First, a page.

Lorenzi R, Brickell PM, Katz DR, Kinnon C, Thrasher AJ. Wiskott-Aldrich syndrome protein is necessary for efficient IgG-mediated phagocytosis. Blood. 2000;95(9):2943–6.
Greer WL, Shehabeldin A, Schulman J, Junker A, Siminovitch KA. Identification of WASP mutations, mutation hotspots and genotype-phenotype disparities in 24 patients with the Wiskott-Aldrich syndrome. Hum Genet. 1996;98(6):685–90.
Standen GR, Lillicrap DP, Matthews N, Bloom AL. Inherited thrombocytopenia, elevated serum IgA and renal disease: identification as a variant of the Wiskott-Aldrich syndrome. Q J Med. 1986;59(228):401–8.
Li H, Durbin R. Fast and accurate short read alignment with burrows-wheeler transform. Bioinformatics. 2009;25(14):1754–60.
McKenna A, Hanna M, Banks E, Sivachenko A, Cibulskis K, Kernytsky A, Garimella K, Altshuler D, Gabriel S, Daly M, et al. The genome analysis toolkit: a MapReduce framework for analyzing next-generation DNA sequencing data. Genome Res. 2010;20(9):1297–303.
Wang K, Li M, Hakonarson H. ANNOVAR: functional annotation of genetic variants from high-throughput sequencing data. Nucleic Acids Res. 2010;38(16):e164.
Yin HL, Stull JT. Proteins that regulate dynamic actin remodeling in response to membrane signaling minireview series. J Biol Chem. 1999;274(46):32529–30.
Haddad E, Zugaza JL, Louache F, Debili N, Crouin C, Schwarz K, Fischer A, Vainchenker W, Bertoglio J. The interaction between Cdc42 and WASP is required for SDF-1-induced T-lymphocyte chemotaxis. Blood. 2001;97(1):33–8.
Kolluri R, Tolias KF, Carpenter CL, Rosen FS, Kirchhausen T. Direct interaction of the Wiskott-Aldrich syndrome protein with the GTPase Cdc42. Proc Natl Acad Sci U S A. 1996;93(11):5615–8.
Snapper SB, Meelu P, Nguyen D, Stockton BM, Bozza P, Alt FW, Rosen FS, von Andrian UH, Klein C. WASP deficiency leads to global defects of directed leukocyte migration in vitro and in vivo. J Leukoc Biol. 2005;77(6):993–8.
Westerberg L, Larsson M, Hardy SJ, Fernandez C, Thrasher AJ, Severinson E. Wiskott-Aldrich syndrome protein deficiency leads to reduced B-cell adhesion, migration, and homing, and a delayed humoral immune response. Blood. 2005;105(3):1144–52.
The authors also gratefully acknowledge the patients and their family for their participation in this research study.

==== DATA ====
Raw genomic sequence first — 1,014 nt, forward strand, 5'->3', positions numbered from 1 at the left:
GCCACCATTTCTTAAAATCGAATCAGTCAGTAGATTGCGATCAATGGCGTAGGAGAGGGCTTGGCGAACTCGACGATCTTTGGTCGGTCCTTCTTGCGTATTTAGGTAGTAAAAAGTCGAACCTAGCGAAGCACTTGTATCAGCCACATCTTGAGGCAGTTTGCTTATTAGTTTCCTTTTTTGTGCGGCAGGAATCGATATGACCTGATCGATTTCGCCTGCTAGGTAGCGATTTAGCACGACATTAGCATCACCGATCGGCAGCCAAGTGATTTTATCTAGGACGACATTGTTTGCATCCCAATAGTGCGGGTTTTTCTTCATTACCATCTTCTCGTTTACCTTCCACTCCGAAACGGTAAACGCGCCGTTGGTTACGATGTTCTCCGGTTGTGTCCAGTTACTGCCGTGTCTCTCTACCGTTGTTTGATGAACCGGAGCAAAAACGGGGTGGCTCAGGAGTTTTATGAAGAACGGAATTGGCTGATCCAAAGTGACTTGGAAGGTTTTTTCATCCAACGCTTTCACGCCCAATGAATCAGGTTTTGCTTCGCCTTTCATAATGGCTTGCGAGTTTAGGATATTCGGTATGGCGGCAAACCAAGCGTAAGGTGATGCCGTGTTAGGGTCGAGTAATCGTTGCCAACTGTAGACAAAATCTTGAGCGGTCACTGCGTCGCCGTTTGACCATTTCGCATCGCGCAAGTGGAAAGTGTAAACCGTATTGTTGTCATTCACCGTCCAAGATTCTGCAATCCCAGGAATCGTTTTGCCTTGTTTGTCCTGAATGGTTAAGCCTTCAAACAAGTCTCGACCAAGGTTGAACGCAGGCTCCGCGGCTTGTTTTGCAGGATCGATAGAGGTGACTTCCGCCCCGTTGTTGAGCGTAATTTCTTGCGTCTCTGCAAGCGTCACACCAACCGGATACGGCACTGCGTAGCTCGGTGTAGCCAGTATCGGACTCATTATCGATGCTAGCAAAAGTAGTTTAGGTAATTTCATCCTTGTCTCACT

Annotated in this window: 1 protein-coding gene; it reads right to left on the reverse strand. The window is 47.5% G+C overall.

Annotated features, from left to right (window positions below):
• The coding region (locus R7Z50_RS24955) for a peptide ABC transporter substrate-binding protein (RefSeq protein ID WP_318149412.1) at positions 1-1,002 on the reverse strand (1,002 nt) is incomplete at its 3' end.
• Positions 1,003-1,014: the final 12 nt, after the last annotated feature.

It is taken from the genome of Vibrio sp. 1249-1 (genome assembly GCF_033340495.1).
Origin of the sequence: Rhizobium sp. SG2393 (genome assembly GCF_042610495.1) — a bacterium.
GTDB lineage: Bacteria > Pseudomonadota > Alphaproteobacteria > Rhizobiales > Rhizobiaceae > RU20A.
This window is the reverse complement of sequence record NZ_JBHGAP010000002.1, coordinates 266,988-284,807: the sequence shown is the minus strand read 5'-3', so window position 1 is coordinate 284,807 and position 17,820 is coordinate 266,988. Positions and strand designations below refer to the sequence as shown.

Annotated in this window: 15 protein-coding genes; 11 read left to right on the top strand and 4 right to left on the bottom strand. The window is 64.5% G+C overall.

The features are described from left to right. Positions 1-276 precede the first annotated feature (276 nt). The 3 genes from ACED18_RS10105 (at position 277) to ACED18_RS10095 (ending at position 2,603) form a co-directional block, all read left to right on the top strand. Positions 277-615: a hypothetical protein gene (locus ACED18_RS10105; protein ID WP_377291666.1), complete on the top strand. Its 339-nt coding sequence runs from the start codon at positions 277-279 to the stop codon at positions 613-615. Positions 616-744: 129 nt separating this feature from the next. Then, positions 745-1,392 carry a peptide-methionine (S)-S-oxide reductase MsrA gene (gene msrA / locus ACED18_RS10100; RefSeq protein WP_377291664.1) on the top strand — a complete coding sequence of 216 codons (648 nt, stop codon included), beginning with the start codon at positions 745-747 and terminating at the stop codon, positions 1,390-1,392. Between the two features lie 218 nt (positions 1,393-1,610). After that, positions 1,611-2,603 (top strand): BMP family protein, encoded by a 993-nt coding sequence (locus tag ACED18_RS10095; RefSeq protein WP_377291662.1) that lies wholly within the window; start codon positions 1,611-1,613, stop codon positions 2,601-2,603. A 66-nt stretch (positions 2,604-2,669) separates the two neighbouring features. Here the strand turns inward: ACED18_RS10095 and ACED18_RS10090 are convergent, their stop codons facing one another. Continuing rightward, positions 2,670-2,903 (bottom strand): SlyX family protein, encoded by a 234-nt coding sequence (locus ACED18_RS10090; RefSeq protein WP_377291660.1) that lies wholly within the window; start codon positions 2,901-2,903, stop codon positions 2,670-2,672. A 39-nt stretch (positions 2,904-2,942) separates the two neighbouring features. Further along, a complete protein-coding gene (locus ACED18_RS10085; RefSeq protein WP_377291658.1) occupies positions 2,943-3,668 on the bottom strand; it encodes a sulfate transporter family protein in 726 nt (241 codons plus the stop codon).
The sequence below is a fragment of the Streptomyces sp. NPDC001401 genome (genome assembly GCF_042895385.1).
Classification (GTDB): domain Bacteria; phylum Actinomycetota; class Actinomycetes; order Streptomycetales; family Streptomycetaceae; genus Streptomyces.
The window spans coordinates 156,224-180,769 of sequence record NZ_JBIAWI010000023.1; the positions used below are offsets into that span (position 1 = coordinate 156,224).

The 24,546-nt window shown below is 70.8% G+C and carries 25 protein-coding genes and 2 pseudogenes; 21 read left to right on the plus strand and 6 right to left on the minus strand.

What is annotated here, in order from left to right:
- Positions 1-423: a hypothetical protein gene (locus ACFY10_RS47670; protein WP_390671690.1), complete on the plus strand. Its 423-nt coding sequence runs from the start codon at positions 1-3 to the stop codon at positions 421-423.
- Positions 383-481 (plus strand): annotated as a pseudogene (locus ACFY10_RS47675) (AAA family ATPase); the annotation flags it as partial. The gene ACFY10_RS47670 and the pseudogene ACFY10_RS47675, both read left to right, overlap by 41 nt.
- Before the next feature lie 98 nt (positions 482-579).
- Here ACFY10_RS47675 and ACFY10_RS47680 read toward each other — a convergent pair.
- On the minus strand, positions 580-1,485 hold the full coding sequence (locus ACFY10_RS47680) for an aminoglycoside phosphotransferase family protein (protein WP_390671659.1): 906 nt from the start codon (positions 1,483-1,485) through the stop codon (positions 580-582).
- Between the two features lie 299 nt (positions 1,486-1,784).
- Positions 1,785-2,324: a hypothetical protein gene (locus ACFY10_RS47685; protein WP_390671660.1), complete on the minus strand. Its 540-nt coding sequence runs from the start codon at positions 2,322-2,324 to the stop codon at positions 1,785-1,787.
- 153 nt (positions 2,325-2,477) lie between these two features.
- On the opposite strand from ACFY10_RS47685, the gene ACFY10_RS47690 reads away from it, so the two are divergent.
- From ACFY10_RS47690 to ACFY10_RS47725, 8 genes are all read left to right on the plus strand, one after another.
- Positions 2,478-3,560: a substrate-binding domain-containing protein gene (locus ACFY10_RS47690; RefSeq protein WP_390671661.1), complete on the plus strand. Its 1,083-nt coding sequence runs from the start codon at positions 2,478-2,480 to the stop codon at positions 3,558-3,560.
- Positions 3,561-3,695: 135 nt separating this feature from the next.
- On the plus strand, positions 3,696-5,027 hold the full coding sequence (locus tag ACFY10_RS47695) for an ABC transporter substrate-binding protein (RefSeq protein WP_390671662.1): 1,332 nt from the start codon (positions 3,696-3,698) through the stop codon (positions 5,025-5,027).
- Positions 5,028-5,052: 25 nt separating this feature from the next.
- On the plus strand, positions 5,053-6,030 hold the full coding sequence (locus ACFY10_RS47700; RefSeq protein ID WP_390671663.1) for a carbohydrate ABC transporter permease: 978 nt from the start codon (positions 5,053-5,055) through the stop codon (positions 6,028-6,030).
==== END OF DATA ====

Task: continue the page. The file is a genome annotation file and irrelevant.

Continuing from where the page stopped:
This work was supported by Dr. Mohammad Ali Faghihi. This work was partly supported by the US NIH NINDS R01NS081208-01A1 awarded to Mohammad Ali Faghihi. Additionally, this work was partly supported by the NIMAD research grant (940714) awarded to Mohammad Ali Faghihi. The funding agencies has no role in the design of the study and collection, analysis, and interpretation of data.
Availability of data and materials
All data from this study that do not pertain to identifiable patient information are freely available and provided as supplemental material and/or can be provided by contacting corresponding author. The identified mutation has been uploaded into HGMD database as well as free ClinVar website.
Ethics approval and consent to participate
Ethic committee at Shiraz University of Medical Sciences (SUMS) has approved the study and parent of affected individual has signed written consent indicating their voluntary contribution to the current study and consent to publication. A copy of the consent is available for review by the Editor of this journal.
Consent for publication
The parent of the patient consented to the publication of the case and any accompanying images with written consent.
The authors declare that there are no financial and non-financial competing interests.
About this article
Cite this article
Esmaeilzadeh, H., Bordbar, M.R., Dastsooz, H. et al. A novel splice site mutation in WAS gene in patient with Wiskott-Aldrich syndrome and chronic colitis: a case report. BMC Med Genet 19, 123 (2018). https://doi.org/10.1186/s12881-018-0647-0
- Wiskott-Aldrich syndrome
- Splice site mutation
- WAS gene
- Chronic colitis
- Case report